Store in an airtight container or freeze.
Recipe courtesy of Brooklyn Farm Girl.
No-Bake Pecan Snowballs (Grain-Free, Vegan)
photo by Megan GilmoreYields: 12 balls
1 cup pecan halves
½ cup shredded unsweetened coconut
1 cup soft Medjool dates, pitted (about 10 dates)
1 Tbsp coconut oil
½ tsp sea salt
½ tsp vanilla extract
½ cup arrowroot or tapioca starch
Extra arrowroot for dusting, or coconut sugar
Place the pecans and shredded coconut in a large food processor fitted with an “S” blade, and process until the pecans are broken down and crumbly. Add in the rest of the ingredients and process again, until a sticky dough is formed. (It should stick together when pressed between two fingers.)
Scoop the dough by rounded tablespoons and roll the dough between your hands, forming balls. Arrange the balls on a plate or baking sheet lined with parchment paper, then place them in the freezer to set, about 1 to 2 hours. For a “snowball” look, roll the balls in additional arrowroot or tapioca starch—just a light coating will do—since the starch will not enhance the flavor. It’s just for looks!
Note: If you’d prefer to roll the balls in coconut sugar or shredded coconut, roll them in one of those options before freezing, so the coating will stick better.
Store in the fridge in a sealed container for up to two weeks for best texture.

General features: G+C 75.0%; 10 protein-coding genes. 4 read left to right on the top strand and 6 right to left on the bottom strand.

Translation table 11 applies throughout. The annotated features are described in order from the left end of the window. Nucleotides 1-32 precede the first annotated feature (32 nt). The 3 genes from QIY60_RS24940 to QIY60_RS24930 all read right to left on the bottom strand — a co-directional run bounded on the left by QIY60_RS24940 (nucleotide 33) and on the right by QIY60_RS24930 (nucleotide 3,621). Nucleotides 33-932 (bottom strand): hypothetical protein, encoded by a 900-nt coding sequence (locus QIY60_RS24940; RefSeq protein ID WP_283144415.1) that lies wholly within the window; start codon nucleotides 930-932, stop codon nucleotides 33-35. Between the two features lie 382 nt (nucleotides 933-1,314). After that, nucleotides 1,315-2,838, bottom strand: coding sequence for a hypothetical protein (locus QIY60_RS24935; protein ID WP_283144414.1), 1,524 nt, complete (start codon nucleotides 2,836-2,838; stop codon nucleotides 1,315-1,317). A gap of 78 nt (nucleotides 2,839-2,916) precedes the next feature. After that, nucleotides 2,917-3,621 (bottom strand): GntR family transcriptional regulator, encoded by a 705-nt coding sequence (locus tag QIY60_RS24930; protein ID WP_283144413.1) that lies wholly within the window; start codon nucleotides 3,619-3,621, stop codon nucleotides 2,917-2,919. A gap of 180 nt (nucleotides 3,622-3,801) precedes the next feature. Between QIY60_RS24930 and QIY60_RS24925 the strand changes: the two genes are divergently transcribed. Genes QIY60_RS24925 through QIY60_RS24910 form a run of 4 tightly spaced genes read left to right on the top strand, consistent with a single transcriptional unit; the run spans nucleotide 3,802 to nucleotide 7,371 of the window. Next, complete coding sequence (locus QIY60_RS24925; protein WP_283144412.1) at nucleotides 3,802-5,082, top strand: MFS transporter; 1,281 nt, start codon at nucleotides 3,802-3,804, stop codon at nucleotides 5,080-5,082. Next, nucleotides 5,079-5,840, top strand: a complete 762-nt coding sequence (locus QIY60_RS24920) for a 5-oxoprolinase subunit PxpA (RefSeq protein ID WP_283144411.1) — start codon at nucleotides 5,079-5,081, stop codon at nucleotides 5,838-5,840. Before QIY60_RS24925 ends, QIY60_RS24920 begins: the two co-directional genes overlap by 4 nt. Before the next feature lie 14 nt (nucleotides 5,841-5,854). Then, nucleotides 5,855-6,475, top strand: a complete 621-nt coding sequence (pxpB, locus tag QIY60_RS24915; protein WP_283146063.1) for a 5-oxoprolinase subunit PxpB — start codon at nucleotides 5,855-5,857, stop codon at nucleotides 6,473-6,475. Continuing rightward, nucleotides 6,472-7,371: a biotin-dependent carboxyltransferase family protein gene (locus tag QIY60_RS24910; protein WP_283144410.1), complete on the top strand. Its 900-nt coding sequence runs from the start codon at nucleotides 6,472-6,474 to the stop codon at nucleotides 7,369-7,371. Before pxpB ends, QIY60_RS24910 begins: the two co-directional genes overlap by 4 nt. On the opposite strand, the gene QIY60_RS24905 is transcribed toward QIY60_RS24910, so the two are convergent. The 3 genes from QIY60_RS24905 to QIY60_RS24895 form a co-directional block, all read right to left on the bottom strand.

No-Bake Peanut Butter Cup Bars (Vegan, Gluten Free)
photo by Megan GilmoreChocolate Crust:
¾ cup ground almond meal
2 Tbsp cocoa powder
2 Tbsp pure maple syrup
1 Tbsp melted coconut oil
Pinch of sea salt
Peanut Butter Filling:
½ cup creamy natural peanut butter
3 Tbsp pure maple syrup
1 Tbsp melted coconut oil
Pinch of sea salt
¼ cup cocoa powder
¼ cup melted coconut oil
3 Tbsp pure maple syrup
Line a standard loaf pan with parchment paper and set it aside. In a medium bowl, stir together the chocolate crust ingredients until a moist dough is formed. Press the dough evenly into the bottom of the lined loaf pan and place it in the freezer to set.
To prepare the filling, you can use the same bowl to stir the peanut butter, maple syrup, coconut oil and salt. Depending on whether you’re using salted or unsalted peanut butter, consider adding more salt to taste. Store-bought peanut butter cups are quite salty, so I like to add a generous pinch of salt to mimic that flavor. Remove the crust from the freezer and pour the peanut butter filling over the top, using a spatula to spread it out evenly. Return the pan to the freezer to set.
Rinse the mixing bowl and use it again to make the final layer. Combine the cocoa powder, melted coconut oil and maple syrup, whisking well to break up any clumps. Once the mixture has become a smooth chocolate sauce, pour it over the peanut butter layer, and return the pan to the freezer to set until firm, about an hour or two.
Once the bars are firm, grab the edges of parchment paper to easily lift the solid bar from the pan, and use a sharp knife to slice the bars into your desired size. Store them in an airtight container in the fridge for up to two weeks, or in the freezer for up to a month. (The bars become very firm if frozen for too long, so I prefer serving them from the fridge after the initial firming-up time.)